Back to School: Preparing Students and Schools for Success
As students across the country return to school, those responsible for their care and education are finalizing their plans to ensure a productive year. For administrators, policymakers, teachers, and others, this is a multifaceted, complex goal. Ensuring that schools are equipped to maximize the potential of their students is about more than graduation rates or test scores. In order to learn and grow, students need to feel safe and supported, not just physically, but emotionally and intellectually. Students also need a supportive learning environment that successfully prepares them for college and careers.
AIR’s evidence-based resources for back to school support educators through three essential lenses: school climate, safety, and social and emotional learning (SEL); school improvement; and college and career readiness.
School Climate, Safety, and Social and Emotional Learning
School climate and SEL have often been treated separately by researchers and practitioners, but both are necessary to build healthy schools. A positive school climate creates the conditions for SEL; the social and emotional competence of each member of the school community, both individually and collectively, affects school climate. This brief covers research on how positive school climates support SEL and how improved SEL, in turn, contributes to improved school climate in elementary and secondary schools.
David Osher, Ph.D., is a vice president and Institute Fellow at AIR, a leader in the field of social and emotional learning, and coauthor of “Creating Safe, Equitable, Engaging Schools: A Comprehensive, Evidence-Based Approach to Supporting Students.” In this Q&A, he discusses prevention science, school equity, and interdisciplinary projects.
AIR has developed toolkits and resources to support educators in their efforts to transform school climate and improve safety in our nation’s schools. The National Center on Safe Supportive Learning Environments, operated by AIR, offers a range of resources for educators in states considering how to use Title IV, Part A or other funding to improve conditions for learning.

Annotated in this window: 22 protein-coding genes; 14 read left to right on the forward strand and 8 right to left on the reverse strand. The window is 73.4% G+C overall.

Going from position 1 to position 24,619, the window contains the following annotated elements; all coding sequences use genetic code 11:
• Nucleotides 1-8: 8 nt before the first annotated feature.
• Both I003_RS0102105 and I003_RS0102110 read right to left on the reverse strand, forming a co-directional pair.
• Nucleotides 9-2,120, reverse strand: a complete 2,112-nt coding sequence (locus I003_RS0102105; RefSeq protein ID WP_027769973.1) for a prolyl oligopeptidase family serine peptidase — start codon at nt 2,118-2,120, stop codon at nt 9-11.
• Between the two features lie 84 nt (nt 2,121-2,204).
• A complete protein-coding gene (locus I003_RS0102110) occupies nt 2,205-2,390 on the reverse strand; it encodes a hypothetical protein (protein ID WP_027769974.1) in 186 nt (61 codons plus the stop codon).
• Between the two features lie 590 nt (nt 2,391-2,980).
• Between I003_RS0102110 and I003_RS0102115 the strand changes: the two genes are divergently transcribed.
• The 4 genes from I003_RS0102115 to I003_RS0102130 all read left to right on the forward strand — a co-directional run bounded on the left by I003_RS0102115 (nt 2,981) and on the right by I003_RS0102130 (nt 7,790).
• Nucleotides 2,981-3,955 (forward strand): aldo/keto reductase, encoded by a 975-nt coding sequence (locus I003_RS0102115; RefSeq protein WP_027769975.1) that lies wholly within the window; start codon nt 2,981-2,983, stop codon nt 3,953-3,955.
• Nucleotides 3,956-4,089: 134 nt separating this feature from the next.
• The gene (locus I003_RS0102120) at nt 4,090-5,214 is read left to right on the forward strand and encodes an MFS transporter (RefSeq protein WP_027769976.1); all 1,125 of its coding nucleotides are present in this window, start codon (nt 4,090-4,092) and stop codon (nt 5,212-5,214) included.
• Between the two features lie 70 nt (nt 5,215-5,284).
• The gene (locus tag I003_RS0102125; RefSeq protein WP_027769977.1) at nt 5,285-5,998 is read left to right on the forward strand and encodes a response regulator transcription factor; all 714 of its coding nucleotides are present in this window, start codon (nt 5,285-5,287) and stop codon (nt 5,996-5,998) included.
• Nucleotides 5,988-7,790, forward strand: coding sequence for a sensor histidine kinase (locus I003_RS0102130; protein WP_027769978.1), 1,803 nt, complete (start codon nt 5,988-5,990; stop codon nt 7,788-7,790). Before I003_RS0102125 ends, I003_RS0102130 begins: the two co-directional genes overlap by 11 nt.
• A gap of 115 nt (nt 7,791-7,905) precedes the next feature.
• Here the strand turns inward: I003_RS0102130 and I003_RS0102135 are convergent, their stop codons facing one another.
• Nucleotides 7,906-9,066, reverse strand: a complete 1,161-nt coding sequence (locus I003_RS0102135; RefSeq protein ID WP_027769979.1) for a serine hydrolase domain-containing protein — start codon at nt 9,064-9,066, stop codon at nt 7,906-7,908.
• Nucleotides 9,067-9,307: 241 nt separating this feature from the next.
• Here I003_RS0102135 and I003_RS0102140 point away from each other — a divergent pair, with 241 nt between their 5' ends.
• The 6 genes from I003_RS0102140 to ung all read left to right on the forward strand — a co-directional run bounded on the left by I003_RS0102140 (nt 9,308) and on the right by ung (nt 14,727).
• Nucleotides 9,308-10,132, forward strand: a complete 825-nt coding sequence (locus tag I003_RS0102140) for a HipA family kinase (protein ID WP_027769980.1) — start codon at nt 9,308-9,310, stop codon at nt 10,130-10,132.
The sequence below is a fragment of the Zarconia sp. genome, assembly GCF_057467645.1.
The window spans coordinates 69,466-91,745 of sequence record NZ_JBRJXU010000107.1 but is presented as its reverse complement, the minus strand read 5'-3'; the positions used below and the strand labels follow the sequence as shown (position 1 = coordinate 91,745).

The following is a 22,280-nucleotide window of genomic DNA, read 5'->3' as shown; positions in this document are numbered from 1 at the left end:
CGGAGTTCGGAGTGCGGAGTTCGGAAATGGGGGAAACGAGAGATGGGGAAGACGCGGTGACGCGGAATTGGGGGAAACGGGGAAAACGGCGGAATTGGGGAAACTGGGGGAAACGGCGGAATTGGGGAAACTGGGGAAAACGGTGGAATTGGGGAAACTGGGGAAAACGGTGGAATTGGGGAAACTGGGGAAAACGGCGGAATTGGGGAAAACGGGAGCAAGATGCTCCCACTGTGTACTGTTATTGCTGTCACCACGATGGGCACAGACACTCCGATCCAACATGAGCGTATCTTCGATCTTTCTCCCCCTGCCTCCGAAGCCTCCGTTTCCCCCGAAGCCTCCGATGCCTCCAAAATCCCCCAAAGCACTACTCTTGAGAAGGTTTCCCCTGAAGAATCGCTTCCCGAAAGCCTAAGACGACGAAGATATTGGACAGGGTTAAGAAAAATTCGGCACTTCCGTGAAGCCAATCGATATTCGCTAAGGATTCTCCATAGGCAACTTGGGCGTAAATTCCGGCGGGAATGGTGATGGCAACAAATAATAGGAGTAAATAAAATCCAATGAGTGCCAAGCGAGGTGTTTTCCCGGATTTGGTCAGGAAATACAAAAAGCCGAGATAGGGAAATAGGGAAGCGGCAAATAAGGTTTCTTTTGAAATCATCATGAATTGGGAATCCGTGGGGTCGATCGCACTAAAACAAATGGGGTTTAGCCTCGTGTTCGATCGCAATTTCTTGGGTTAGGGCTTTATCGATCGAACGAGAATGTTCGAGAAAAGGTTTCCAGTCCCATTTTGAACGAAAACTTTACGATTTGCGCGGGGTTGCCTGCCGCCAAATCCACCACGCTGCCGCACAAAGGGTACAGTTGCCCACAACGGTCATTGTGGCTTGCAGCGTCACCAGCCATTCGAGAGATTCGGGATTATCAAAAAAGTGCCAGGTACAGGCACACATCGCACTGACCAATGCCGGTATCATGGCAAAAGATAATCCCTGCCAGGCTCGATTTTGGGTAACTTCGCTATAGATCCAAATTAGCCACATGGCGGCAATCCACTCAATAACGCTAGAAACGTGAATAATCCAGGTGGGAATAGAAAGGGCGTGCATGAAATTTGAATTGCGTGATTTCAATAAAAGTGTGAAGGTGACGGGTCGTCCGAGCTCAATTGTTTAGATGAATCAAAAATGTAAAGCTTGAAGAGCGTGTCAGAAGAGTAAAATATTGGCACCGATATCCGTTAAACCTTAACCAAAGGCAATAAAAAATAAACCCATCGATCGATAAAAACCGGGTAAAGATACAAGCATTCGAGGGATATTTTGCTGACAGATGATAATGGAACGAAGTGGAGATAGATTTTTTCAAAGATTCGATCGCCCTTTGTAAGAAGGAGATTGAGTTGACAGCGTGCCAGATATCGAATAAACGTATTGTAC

Better schools can improve students’ chances of success—and lead to stronger communities. AIR experts use research-based strategies to help schools and districts build systems that improve outcomes and sustain improvements over time. Our work is based on a school improvement framework that is grounded in research and evidence and informed and refined by practice.
In the 2015-2016 school year, nearly half of the Chinle Unified School District’s principals left their positions and the district’s three-year teacher attrition rate reached 68%. For smaller schools, like those in Chinle, losing and replacing principals and teachers has a significant effect on students’ ability to feel like they are a part of a stable, safe, and welcoming school. In fall 2017, AIR began providing the district with competency-based turnaround leadership coaching, and early outcomes suggest that they are on their way to sustaining effective systems and processes.
Building Assets, Reducing Risks (BARR) is an evidence-based strategy that uses research and real-time data to increase teacher effectiveness and improve student outcomes. An AIR evaluation found that the BARR model leads to better academic performance, fewer course failures, more courses attained, and better relationships. This video shows how the BARR model is implemented at West Valley High School, in Hemet, California.
College and Career Readiness
Preparing students nationwide for college and career is a major multifaceted endeavor. It will require maximizing existing laws to align the education-to-workforce pipeline; emphasizing career and technical education (CTE); and monitoring at-risk students to keep them on track to graduate high school. This spotlight provides an overview of AIR’s varied work on this topic.
How ESSA and IDEA Can Support College and Career Readiness for Students with Disabilities (Brief and Infographic)
Students with disabilities are often left out of the conversation about college and career readiness, but states and districts also have a responsibility to prepare them for their futures. In this brief, learn about funding available through the Every Student Succeeds Act (ESSA) and the Individuals with Disabilities Education Act (IDEA) to support these initiatives.
A Quick Word With: Alexandria Walton Radford, on Postsecondary Education and College Admissions (Q&A)
Admission to elite universities is extremely competitive, and understandably so: research shows that students who attend elite colleges are more likely to graduate, more likely to earn a graduate degree, and more likely to have higher earnings and achieve positions of prominence. In this Q&A, Alexandria Walton Radford, Ph.D., an AIR managing researcher and director of AIR's Center for Applied Research in Postsecondary Education (CARPE), discusses why less-affluent students remain underrepresented at elite schools, and how these institutions and policymakers can help propel greater equity.